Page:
I’ve had the opportunity recently to do some basic accessibility testing on some sites, and thought I’d share just a few of the tools I use to make certain aspects easier. There are many out there, with varying degrees of usefulness. This list barely scratches the surface.
Firefox Accessibility Extension 220.127.116.11
This toolbar gives you a handful of features that aid in accessibility testing. You can run a report that notes accessibility failures. You can easily identify important elements of a page such as title, headings, frames, and links. It gives you image options such as viewing alt tags in context, or viewing the page without images altogether.
There are also built-in validation offerings, as well as color contrast findings and keyboard navigational aids. It directs you to options such as the Cynthia Says Web Content Accessibility Report and WebAIM WAVE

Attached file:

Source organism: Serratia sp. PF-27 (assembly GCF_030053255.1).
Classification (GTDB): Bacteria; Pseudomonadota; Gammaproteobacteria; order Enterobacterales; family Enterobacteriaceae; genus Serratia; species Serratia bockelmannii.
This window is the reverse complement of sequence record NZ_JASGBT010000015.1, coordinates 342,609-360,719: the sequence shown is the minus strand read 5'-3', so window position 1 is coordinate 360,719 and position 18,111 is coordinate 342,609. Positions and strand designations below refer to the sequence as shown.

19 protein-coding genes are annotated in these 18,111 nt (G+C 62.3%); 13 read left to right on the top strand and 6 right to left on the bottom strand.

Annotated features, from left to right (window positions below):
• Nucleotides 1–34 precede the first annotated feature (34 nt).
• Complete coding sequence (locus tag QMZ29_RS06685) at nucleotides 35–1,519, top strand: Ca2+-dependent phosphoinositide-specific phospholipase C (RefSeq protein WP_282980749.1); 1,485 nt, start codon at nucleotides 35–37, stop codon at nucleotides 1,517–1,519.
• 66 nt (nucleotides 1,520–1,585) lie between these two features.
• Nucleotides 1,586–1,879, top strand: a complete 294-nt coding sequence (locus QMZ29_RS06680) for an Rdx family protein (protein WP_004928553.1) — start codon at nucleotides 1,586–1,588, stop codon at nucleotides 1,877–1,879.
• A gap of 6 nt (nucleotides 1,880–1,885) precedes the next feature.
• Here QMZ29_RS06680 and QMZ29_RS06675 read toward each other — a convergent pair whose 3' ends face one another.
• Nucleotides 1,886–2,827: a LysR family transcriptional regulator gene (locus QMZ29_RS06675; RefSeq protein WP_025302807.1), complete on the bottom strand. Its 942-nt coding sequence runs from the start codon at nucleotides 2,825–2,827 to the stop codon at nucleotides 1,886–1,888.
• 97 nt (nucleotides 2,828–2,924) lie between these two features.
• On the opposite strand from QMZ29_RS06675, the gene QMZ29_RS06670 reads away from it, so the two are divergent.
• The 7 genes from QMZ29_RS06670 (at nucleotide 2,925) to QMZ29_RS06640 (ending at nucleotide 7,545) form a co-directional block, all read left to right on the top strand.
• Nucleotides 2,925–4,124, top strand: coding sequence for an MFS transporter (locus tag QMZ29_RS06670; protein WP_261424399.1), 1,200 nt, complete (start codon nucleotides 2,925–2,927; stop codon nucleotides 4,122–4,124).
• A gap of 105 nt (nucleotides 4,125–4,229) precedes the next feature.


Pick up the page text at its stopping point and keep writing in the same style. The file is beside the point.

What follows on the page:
Web Developer 1.1.6 add-on for Firefox
Another Firefox extension that enables you to check out aspects of accessibility is Web Developer for Firefox. You can easily disable elements such as CSS and images, as well as run automated tests such as Validate CSS, Validate HTML, and Validate Section 508, which utilizes Cynthia Says.
Juicy Studio Luminosity Colour Contrast Ratio Analyser
There are numerous tools out there for testing color contrast, but I find myself in the habit of using the one at Juicy Studio. In determining if text on backgrounds (colors or imagery) meets the minimum WCAG 2.0 requirement of 4.5:1 (3:1 for larger text), all you have to do is enter the foreground and background colors and you’ll see how you’re doing.
This is an interesting tool that renders a site in grayscale. By pulling color out of the equation, it enables you to get a raw sense of visual contrast.
Of course, none of these really do everything for you. Looking right in the code of a page, or carefully navigating through with your own senses offer invaluable insights as to how well a site has been set up.